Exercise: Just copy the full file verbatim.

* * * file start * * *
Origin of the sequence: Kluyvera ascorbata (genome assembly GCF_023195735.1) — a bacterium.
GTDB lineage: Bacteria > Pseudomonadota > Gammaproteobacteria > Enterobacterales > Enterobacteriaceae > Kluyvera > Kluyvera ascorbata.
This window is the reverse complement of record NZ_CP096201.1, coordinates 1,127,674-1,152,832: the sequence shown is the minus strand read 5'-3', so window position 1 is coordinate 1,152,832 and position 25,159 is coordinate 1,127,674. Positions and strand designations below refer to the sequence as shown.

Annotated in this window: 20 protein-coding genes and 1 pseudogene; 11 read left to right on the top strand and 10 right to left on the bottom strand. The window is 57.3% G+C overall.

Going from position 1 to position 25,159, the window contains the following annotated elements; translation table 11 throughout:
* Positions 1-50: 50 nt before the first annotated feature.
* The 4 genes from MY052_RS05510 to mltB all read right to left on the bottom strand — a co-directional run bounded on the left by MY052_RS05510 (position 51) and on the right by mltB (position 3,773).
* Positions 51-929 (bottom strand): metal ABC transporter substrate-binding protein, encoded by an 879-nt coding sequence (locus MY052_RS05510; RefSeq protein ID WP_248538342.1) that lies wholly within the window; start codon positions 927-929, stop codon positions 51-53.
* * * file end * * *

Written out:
Origin of the sequence: Kluyvera ascorbata (genome assembly GCF_023195735.1) — a bacterium.
GTDB lineage: Bacteria > Pseudomonadota > Gammaproteobacteria > Enterobacterales > Enterobacteriaceae > Kluyvera > Kluyvera ascorbata.
This window is the reverse complement of record NZ_CP096201.1, coordinates 1,127,674-1,152,832: the sequence shown is the minus strand read 5'-3', so window position 1 is coordinate 1,152,832 and position 25,159 is coordinate 1,127,674. Positions and strand designations below refer to the sequence as shown.

Annotated in this window: 20 protein-coding genes and 1 pseudogene; 11 read left to right on the top strand and 10 right to left on the bottom strand. The window is 57.3% G+C overall.

Going from position 1 to position 25,159, the window contains the following annotated elements; translation table 11 throughout:
* Positions 1-50: 50 nt before the first annotated feature.
* The 4 genes from MY052_RS05510 to mltB all read right to left on the bottom strand — a co-directional run bounded on the left by MY052_RS05510 (position 51) and on the right by mltB (position 3,773).
* Positions 51-929 (bottom strand): metal ABC transporter substrate-binding protein, encoded by an 879-nt coding sequence (locus MY052_RS05510; RefSeq protein ID WP_248538342.1) that lies wholly within the window; start codon positions 927-929, stop codon positions 51-53.